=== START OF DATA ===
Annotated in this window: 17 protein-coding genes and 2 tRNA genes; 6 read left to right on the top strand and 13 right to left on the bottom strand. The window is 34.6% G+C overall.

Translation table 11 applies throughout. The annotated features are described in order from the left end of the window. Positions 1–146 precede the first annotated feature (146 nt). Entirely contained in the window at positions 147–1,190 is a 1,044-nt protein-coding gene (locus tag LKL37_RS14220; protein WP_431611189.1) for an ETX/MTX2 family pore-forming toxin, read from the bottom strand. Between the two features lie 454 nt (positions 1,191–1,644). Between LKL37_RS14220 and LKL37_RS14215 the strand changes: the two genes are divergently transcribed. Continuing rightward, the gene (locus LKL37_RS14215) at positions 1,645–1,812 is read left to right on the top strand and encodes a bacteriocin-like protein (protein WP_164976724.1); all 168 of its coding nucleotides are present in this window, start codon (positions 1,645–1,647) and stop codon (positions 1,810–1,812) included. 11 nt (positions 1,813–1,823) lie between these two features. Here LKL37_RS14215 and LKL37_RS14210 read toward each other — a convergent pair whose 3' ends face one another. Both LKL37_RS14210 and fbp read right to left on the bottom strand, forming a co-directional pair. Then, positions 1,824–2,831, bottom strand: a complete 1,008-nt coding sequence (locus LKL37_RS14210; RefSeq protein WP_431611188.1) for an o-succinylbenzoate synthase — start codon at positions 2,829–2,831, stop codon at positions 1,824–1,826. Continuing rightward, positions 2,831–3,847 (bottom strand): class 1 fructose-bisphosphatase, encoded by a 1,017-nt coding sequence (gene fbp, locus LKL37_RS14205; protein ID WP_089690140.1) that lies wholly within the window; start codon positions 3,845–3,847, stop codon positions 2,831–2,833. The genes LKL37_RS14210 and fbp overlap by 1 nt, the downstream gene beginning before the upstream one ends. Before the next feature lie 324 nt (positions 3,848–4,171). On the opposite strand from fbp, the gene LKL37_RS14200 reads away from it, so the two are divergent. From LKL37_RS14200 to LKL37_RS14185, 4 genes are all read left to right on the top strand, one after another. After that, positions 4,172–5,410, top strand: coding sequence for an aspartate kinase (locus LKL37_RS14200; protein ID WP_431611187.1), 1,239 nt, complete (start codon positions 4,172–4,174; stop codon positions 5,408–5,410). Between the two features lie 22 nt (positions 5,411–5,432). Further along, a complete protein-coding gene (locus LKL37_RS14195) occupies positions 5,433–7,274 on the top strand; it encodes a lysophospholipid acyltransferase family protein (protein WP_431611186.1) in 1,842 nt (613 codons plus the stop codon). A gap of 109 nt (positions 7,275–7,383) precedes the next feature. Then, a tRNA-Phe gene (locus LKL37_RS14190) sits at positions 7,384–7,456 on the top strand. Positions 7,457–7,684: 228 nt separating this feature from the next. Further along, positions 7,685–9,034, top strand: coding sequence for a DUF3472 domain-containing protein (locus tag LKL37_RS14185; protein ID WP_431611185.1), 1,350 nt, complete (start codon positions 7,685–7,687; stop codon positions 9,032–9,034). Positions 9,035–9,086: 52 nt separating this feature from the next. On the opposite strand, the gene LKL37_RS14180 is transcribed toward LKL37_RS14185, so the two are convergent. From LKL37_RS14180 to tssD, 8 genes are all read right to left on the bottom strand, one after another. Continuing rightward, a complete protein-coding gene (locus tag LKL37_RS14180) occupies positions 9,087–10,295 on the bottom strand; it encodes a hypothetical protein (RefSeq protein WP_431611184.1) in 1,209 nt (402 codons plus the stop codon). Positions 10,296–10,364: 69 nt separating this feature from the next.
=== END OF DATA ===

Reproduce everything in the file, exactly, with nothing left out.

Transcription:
Annotated in this window: 17 protein-coding genes and 2 tRNA genes; 6 read left to right on the top strand and 13 right to left on the bottom strand. The window is 34.6% G+C overall.

Translation table 11 applies throughout. The annotated features are described in order from the left end of the window. Positions 1–146 precede the first annotated feature (146 nt). Entirely contained in the window at positions 147–1,190 is a 1,044-nt protein-coding gene (locus tag LKL37_RS14220; protein WP_431611189.1) for an ETX/MTX2 family pore-forming toxin, read from the bottom strand. Between the two features lie 454 nt (positions 1,191–1,644). Between LKL37_RS14220 and LKL37_RS14215 the strand changes: the two genes are divergently transcribed. Continuing rightward, the gene (locus LKL37_RS14215) at positions 1,645–1,812 is read left to right on the top strand and encodes a bacteriocin-like protein (protein WP_164976724.1); all 168 of its coding nucleotides are present in this window, start codon (positions 1,645–1,647) and stop codon (positions 1,810–1,812) included. 11 nt (positions 1,813–1,823) lie between these two features. Here LKL37_RS14215 and LKL37_RS14210 read toward each other — a convergent pair whose 3' ends face one another. Both LKL37_RS14210 and fbp read right to left on the bottom strand, forming a co-directional pair. Then, positions 1,824–2,831, bottom strand: a complete 1,008-nt coding sequence (locus LKL37_RS14210; RefSeq protein WP_431611188.1) for an o-succinylbenzoate synthase — start codon at positions 2,829–2,831, stop codon at positions 1,824–1,826. Continuing rightward, positions 2,831–3,847 (bottom strand): class 1 fructose-bisphosphatase, encoded by a 1,017-nt coding sequence (gene fbp, locus LKL37_RS14205; protein ID WP_089690140.1) that lies wholly within the window; start codon positions 3,845–3,847, stop codon positions 2,831–2,833. The genes LKL37_RS14210 and fbp overlap by 1 nt, the downstream gene beginning before the upstream one ends. Before the next feature lie 324 nt (positions 3,848–4,171). On the opposite strand from fbp, the gene LKL37_RS14200 reads away from it, so the two are divergent. From LKL37_RS14200 to LKL37_RS14185, 4 genes are all read left to right on the top strand, one after another. After that, positions 4,172–5,410, top strand: coding sequence for an aspartate kinase (locus LKL37_RS14200; protein ID WP_431611187.1), 1,239 nt, complete (start codon positions 4,172–4,174; stop codon positions 5,408–5,410). Between the two features lie 22 nt (positions 5,411–5,432). Further along, a complete protein-coding gene (locus LKL37_RS14195) occupies positions 5,433–7,274 on the top strand; it encodes a lysophospholipid acyltransferase family protein (protein WP_431611186.1) in 1,842 nt (613 codons plus the stop codon). A gap of 109 nt (positions 7,275–7,383) precedes the next feature. Then, a tRNA-Phe gene (locus LKL37_RS14190) sits at positions 7,384–7,456 on the top strand. Positions 7,457–7,684: 228 nt separating this feature from the next. Further along, positions 7,685–9,034, top strand: coding sequence for a DUF3472 domain-containing protein (locus tag LKL37_RS14185; protein ID WP_431611185.1), 1,350 nt, complete (start codon positions 7,685–7,687; stop codon positions 9,032–9,034). Positions 9,035–9,086: 52 nt separating this feature from the next. On the opposite strand, the gene LKL37_RS14180 is transcribed toward LKL37_RS14185, so the two are convergent. From LKL37_RS14180 to tssD, 8 genes are all read right to left on the bottom strand, one after another. Continuing rightward, a complete protein-coding gene (locus tag LKL37_RS14180) occupies positions 9,087–10,295 on the bottom strand; it encodes a hypothetical protein (RefSeq protein WP_431611184.1) in 1,209 nt (402 codons plus the stop codon). Positions 10,296–10,364: 69 nt separating this feature from the next.